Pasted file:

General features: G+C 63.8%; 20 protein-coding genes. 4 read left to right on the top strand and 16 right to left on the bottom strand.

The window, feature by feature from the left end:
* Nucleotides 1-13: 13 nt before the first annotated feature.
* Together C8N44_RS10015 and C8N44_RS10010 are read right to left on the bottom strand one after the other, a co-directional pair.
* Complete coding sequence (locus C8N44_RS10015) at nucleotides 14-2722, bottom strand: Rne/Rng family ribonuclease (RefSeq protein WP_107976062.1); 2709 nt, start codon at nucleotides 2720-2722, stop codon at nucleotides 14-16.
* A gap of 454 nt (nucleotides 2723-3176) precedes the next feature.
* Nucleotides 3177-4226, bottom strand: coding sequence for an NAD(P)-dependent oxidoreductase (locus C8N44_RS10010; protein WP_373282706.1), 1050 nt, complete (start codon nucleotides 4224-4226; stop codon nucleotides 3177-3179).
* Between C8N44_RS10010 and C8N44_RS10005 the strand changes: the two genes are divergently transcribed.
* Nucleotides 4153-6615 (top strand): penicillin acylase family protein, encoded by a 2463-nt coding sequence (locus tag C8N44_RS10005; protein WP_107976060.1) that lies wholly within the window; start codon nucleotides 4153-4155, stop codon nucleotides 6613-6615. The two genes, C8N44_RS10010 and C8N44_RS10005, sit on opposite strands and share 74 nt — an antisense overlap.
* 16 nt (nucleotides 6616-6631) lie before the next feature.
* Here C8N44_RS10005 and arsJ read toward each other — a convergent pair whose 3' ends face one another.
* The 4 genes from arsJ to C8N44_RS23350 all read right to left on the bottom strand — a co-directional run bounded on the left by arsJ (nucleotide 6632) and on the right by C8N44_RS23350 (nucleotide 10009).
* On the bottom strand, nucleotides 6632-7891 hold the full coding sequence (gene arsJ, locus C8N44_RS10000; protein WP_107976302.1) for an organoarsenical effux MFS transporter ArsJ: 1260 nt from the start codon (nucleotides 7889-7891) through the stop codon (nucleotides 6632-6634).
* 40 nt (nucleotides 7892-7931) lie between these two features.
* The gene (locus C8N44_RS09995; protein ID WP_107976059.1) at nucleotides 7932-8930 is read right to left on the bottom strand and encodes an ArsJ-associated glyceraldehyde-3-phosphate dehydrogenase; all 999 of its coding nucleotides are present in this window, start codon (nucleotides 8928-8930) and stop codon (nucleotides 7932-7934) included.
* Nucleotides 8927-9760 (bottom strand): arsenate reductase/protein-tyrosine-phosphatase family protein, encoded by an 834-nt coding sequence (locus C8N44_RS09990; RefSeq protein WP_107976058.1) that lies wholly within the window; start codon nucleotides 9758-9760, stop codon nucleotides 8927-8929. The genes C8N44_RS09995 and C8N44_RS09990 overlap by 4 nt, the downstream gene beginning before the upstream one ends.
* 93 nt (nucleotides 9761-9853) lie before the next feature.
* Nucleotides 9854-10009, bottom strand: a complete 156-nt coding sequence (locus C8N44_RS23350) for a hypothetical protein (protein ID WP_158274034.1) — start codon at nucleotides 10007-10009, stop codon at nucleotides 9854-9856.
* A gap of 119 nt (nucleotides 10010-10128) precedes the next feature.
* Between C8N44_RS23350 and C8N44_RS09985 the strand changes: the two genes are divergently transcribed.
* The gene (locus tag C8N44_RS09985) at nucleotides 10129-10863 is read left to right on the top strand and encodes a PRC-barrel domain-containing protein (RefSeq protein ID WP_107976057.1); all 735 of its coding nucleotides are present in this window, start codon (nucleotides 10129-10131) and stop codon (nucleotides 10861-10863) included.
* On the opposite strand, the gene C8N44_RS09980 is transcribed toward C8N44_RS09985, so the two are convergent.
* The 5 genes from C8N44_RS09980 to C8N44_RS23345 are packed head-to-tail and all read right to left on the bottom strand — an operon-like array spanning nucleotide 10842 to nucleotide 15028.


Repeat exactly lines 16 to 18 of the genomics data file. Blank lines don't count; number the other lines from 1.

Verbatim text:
* Nucleotides 8927-9760 (bottom strand): arsenate reductase/protein-tyrosine-phosphatase family protein, encoded by an 834-nt coding sequence (locus C8N44_RS09990; RefSeq protein WP_107976058.1) that lies wholly within the window; start codon nucleotides 9758-9760, stop codon nucleotides 8927-8929. The genes C8N44_RS09995 and C8N44_RS09990 overlap by 4 nt, the downstream gene beginning before the upstream one ends.
* 93 nt (nucleotides 9761-9853) lie before the next feature.
* Nucleotides 9854-10009, bottom strand: a complete 156-nt coding sequence (locus C8N44_RS23350) for a hypothetical protein (protein ID WP_158274034.1) — start codon at nucleotides 10007-10009, stop codon at nucleotides 9854-9856.